Several religious leaders prayed for the recovery of Deputy Prime Minister Heng Swee Keat in the wake of his stroke in May 2016.
This was a tidbit that Heng, who is also Finance Minister, shared on Friday (June 21) during a closing dialogue session at the inaugural International Conference on Cohesive Societies (ICCS).
Harmony a "precious" thing to "cherish and uphold and strengthen"
In laying out the context of the situation, Heng said he was at an event organised by the NGO Inter-Religious Organisation after recovering from his stroke.
"And at the end of the dialogue, every one of the leaders came to me and said, 'Mr Heng, we prayed for you.' I was so touched. Regardless of race, language or religion, everyone came up to me to say 'we prayed for you.' I was so touched. So I think this is something so precious in Singapore, that we must really cherish and uphold and strengthen."
Heng said also that religious leaders played a key role in maintaining harmony, day in and day out, and spreading such a positive message, whenever they met their followers.
He added that he also hoped religious leaders would continue to take action against extremist views, given that every religion has extremists who distort beliefs, and champion their own as the right path.
As for Singapore, Heng said he was glad religious communities here continue to support the government in taking a strong stance on such issues.
Acting against religious leaders with defamatory remarks
Heng explained that these had come to Singapore without understanding our local context, and made defamatory remarks about starting crusades or jihad.
As such, it was important for the government to remain vigilant and uphold the law in playing the role of policymakers.
The role POFMA plays
Heng further cited the Protection from Online Falsehoods and Manipulation Act (POFMA) as an important law for upholding social harmony.
"I hope that our community understands the importance of POFMA in our multi-racial, multi-religious, multi-lingual society, so that we take a strong stance.
We are not against free speech, we are not against dialogue — in fact, we should promote dialogue and reasonable arguments and decisions. But we must not allow falsehoods to spread, we must not allow people to go on hate speech to promote misunderstanding."
Additionally, dialogue, reasonable arguments and decisions should also be promoted.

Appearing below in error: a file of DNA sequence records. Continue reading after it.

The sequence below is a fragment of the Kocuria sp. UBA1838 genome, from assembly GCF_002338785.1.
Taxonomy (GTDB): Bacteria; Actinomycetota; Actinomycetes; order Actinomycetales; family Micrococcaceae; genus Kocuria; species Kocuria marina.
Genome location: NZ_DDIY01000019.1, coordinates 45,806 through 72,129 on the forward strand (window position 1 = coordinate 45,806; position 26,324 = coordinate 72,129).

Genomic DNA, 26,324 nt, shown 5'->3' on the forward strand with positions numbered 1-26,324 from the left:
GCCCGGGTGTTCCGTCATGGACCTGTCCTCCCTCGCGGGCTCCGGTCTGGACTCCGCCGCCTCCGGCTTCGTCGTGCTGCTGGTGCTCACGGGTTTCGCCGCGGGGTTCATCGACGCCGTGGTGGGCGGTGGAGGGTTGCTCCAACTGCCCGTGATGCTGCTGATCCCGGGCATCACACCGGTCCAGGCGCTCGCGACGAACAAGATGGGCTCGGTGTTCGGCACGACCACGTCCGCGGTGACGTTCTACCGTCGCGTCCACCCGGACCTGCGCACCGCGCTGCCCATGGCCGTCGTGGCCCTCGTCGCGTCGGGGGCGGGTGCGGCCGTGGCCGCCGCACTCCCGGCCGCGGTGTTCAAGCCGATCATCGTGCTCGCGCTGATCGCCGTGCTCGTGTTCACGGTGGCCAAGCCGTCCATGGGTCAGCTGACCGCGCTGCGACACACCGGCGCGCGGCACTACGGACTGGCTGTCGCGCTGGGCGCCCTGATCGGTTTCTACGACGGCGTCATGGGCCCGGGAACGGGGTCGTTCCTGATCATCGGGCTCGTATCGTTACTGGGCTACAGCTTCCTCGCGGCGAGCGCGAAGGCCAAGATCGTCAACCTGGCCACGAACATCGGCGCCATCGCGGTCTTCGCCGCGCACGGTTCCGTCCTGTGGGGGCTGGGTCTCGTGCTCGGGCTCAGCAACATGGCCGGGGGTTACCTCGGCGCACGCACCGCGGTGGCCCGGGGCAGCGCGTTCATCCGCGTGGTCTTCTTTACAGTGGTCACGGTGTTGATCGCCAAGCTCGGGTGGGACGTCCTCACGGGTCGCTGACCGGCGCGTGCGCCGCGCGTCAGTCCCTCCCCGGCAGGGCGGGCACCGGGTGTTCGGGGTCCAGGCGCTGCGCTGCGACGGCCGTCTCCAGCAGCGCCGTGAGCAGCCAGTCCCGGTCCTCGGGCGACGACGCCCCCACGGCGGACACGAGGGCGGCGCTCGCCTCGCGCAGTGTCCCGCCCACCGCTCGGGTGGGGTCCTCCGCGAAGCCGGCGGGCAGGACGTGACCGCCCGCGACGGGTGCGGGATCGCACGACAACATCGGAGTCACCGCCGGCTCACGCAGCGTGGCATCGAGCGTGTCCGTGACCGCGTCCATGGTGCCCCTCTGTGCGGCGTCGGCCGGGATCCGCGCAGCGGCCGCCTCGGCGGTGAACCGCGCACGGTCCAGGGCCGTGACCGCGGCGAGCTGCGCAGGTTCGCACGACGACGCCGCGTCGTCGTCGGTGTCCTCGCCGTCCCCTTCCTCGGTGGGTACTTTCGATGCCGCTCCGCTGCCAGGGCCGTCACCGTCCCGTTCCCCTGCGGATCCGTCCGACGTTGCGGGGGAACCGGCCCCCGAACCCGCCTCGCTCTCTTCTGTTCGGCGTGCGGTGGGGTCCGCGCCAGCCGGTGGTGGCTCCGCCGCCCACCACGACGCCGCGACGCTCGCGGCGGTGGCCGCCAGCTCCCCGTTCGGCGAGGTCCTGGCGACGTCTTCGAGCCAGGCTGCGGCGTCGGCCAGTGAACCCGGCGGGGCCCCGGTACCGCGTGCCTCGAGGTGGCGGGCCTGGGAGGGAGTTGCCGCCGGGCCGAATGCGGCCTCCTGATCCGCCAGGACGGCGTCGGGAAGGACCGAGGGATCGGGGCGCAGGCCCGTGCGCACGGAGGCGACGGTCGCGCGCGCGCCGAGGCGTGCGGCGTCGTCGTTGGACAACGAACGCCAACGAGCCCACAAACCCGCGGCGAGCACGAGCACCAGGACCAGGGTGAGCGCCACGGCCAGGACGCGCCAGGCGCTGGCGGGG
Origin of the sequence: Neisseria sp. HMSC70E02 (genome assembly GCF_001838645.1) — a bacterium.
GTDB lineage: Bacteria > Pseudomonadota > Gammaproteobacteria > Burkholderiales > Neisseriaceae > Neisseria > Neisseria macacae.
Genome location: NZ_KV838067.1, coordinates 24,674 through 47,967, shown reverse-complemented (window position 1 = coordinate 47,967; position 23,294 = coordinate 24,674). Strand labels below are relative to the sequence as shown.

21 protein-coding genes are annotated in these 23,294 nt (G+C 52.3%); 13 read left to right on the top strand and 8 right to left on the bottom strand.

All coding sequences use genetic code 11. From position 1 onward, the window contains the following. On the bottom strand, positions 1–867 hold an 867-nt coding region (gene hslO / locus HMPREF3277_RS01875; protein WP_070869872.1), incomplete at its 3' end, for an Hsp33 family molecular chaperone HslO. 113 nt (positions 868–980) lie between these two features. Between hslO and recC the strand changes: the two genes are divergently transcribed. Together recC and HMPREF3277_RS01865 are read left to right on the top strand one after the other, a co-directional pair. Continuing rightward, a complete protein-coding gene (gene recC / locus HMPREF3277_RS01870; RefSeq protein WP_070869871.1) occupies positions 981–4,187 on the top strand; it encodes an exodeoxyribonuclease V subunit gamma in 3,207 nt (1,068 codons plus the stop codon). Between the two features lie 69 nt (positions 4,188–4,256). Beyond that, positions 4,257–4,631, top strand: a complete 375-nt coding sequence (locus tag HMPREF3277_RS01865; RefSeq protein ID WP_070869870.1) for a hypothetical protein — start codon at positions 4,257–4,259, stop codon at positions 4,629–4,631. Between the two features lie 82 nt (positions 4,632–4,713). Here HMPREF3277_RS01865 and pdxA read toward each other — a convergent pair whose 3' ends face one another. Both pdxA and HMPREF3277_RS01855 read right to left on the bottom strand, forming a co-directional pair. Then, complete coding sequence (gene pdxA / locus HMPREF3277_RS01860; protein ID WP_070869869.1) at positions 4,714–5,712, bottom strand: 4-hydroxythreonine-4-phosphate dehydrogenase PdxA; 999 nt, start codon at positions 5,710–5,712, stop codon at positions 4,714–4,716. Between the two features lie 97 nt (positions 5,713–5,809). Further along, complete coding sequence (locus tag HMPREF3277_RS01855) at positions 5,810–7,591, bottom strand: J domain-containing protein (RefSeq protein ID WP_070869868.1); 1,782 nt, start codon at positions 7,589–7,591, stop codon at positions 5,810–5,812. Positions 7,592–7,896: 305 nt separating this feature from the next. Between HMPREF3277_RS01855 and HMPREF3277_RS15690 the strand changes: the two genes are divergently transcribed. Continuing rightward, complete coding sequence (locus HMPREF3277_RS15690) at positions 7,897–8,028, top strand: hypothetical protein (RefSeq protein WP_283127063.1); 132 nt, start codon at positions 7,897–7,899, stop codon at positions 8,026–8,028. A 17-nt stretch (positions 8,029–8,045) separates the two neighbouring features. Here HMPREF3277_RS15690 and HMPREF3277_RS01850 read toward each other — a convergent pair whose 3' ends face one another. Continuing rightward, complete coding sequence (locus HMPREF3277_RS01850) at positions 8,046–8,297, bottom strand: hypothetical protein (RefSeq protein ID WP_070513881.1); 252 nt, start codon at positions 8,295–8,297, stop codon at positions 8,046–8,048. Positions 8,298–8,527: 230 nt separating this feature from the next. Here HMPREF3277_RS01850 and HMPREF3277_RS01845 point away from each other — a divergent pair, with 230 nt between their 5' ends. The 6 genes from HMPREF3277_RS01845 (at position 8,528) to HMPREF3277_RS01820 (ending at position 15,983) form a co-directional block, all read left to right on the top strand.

Heng mentioned that in Sri Lanka, there were rumours on social media that Muslims were seeking to sterilise the Sinhalese majority, to equalise the population ratio.
He said such a rumour had great potential for social havoc, despite being totally false, and was an instance of why Singapore needed to take a strong stance against online falsehoods.
Dialogue had its light-hearted moments
The dialogue session wasn't entirely a serious affair, however.
When Ambassador-at-large Ong Keng Yong, who was moderating the session, asked Heng to give his comments to the young who had participated in the dialogue, Heng replied, to the laughter of the crowd:
"Your question sounds like now this is not just an interfaith dialogue, but an inter-age dialogue."
When Heng said he would be happy to support the youth in their efforts and initiatives to bring different faiths together for doing good, Ong quipped, "Just give us more money," which drew further laughter from the crowd.
This prompted Heng to reply with a laugh that the hardest job of the finance minister was "money not enough".
Heng also touched on the Bicentennial Community Fund (BCF) — a fund that had been established to encourage donations to Institutions of a Public Character (IPC).
Here, Heng explained that a S$200,000 donation from a company could lead to an IPC receiving up to S$400,000 in donations, thanks to topping up by the government through the BCF.
This drew Ong's cheeky reply that Heng, as a finance minister, had just given the crowd terminology that the crowd did not understand, and had taken the opportunity to ask people for money.
Heng replied with a laugh, "I'm just doing my job."
Top image from Heng Swee Keat Facebook page